March 15, 2018

After Florida shooting, Pennsylvania to form school safety task force

Schools Security
Pennsylvania state capitol building Ron Harper Jr/Wikimedia Commons

The Pennsylvania State Capitol.

One month after a devastating school shooting in Florida, Pennsylvania officials said on Thursday that the state will put together a task force dedicated to beefing up security and safety measures in schools across the state.

Gov. Tom Wolf and Auditor General Eugene DePasquale announced the move during a gathering at Penn Wynne Elementary School in Montgomery County on Thursday, one week after DePasquale announced that the state would make significant changes to its safety review process at schools.

Among the state's priorities are seeking input from the task force on safety concerns and potential policy changes; determining how much additional funding would be needed to bolster safety, security and prevention measures; and evaluating stronger state requirements for active shooter training and other security protocols.

The state has also set up a webpage through which the public can submit feedback for the task force.


The task force will consist of government officials, education organizations, law enforcement, community members, school administrators, teachers, parents and students, officials said.

“Combining the safety review experience of my team with the knowledge of the other members on the task force will help make our schools safer,” DePasquale said in a statement. “There is not a one-size-fits-all solution to school safety. We will use our combined expertise to raise the bar for safe schools in Pennsylvania because we must provide a safe learning environment for our current students and protect future generations.”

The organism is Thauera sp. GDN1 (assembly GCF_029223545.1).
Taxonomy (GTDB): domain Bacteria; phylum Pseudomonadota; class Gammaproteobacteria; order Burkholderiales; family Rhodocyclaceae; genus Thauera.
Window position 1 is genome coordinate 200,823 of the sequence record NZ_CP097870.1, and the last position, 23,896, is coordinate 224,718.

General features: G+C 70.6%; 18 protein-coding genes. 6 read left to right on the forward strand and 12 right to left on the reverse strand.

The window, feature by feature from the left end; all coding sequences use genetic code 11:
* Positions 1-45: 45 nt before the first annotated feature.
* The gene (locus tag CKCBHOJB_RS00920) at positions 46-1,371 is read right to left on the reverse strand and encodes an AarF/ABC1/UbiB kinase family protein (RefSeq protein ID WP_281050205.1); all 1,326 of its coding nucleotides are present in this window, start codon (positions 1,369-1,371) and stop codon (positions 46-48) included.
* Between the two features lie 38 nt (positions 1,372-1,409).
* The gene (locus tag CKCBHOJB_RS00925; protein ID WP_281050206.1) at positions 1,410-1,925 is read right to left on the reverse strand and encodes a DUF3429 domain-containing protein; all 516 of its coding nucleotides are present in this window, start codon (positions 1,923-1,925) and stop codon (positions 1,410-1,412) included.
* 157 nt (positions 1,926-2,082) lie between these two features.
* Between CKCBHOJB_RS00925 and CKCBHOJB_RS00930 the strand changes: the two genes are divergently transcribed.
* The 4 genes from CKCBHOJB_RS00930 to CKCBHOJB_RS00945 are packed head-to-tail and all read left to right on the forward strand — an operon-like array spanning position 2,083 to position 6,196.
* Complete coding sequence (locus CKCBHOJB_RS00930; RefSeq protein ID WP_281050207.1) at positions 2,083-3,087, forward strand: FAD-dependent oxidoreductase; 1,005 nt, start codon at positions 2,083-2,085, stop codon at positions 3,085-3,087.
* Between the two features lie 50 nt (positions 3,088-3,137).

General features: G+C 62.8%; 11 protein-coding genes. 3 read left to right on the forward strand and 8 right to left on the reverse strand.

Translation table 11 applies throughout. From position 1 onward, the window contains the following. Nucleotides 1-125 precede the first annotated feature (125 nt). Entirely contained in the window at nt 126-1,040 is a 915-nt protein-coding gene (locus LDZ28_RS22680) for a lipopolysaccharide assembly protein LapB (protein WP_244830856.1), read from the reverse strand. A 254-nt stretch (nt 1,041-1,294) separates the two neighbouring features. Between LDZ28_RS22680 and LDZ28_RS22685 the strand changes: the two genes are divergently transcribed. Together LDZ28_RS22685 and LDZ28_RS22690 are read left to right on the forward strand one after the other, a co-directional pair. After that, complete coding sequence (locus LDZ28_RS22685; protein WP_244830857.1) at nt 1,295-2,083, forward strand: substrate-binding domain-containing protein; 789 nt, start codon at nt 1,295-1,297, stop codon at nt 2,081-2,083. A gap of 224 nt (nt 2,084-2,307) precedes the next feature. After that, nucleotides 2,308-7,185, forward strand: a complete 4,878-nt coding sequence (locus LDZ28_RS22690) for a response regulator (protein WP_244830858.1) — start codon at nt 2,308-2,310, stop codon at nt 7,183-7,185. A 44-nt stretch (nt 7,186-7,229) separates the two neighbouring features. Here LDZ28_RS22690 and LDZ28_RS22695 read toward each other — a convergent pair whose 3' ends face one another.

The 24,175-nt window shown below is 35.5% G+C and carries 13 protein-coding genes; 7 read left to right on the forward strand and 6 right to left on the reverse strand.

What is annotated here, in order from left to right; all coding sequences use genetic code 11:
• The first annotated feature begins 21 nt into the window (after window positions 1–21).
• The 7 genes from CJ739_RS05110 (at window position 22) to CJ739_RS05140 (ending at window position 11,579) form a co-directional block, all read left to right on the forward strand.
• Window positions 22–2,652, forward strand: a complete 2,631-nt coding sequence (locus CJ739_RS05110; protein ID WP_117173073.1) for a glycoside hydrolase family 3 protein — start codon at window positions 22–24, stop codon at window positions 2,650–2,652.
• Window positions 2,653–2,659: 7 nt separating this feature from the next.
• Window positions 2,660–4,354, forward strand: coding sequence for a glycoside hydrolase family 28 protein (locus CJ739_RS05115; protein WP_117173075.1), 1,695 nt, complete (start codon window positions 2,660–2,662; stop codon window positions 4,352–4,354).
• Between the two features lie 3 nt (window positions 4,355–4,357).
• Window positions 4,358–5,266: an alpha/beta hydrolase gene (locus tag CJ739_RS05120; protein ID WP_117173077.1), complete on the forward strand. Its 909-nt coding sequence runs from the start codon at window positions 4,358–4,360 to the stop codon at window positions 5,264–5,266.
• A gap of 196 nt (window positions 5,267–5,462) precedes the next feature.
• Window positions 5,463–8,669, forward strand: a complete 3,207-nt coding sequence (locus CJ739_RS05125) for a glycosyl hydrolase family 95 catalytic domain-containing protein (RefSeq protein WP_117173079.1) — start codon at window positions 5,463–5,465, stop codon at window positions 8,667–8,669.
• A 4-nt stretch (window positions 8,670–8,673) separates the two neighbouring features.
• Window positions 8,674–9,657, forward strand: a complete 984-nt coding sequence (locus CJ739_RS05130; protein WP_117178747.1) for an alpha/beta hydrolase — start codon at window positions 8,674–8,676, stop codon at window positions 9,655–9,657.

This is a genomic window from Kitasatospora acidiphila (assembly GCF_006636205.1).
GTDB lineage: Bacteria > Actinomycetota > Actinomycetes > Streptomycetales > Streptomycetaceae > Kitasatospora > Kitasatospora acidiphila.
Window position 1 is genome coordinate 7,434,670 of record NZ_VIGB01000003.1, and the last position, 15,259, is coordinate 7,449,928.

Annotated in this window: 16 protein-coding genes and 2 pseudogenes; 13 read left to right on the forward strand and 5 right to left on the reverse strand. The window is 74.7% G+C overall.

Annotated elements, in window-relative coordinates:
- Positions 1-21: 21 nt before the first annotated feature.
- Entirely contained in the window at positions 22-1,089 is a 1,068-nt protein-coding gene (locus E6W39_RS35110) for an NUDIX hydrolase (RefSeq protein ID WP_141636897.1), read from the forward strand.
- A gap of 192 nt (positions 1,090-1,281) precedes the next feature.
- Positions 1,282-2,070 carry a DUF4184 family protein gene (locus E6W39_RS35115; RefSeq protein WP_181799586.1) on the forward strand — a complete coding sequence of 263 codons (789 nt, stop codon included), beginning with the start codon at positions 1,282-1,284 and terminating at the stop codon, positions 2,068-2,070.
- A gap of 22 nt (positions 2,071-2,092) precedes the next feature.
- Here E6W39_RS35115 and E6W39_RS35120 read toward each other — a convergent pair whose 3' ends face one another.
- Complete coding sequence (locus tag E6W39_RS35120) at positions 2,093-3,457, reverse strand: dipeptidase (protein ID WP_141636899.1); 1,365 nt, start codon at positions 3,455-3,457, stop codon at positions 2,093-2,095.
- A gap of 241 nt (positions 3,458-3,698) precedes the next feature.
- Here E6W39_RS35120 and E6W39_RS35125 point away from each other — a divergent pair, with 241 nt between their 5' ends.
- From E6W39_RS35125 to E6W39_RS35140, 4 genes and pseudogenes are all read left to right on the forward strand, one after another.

Along with Wolf and DePasquale, leaders of the task force will include former Philadelphia Police Chief Charles Ramsey, who now serves as chairman of the Pennsylvania Commission on Crime and Delinquency; Mark DiRocco, executive director of the Pennsylvania Association of School Administrators; Judy Morgitan, a former president of the Pennsylvania Association of School Nurses and Practitioners; and Bonita Allen, president of the Pennsylvania Parent Teacher Association.

In the weeks that have passed since alleged shooter Nikolas Cruz gunned down 17 people with an AR-15 semiautomatic rifle at Marjory Stoneman Douglas High School in Parkland on Feb. 14, Pennsylvania lawmakers have introduced a dozen gun control and school safety bills, including one that would ban the AR-15 rifle allegedly used in the shooting. 

State lawmakers outlined the proposals in a news conference on Wednesday and are set to detail them during a set of special hearings on gun laws in Harrisburg next month.

DePasquale, also a Democrat, said last week that his office will include school safety objectives in all school audits and reviews, and that the state will now share safety audit results with Pennsylvania State Police and other law enforcement as well as the state attorney general and local police departments.

More details on the task force can be found here.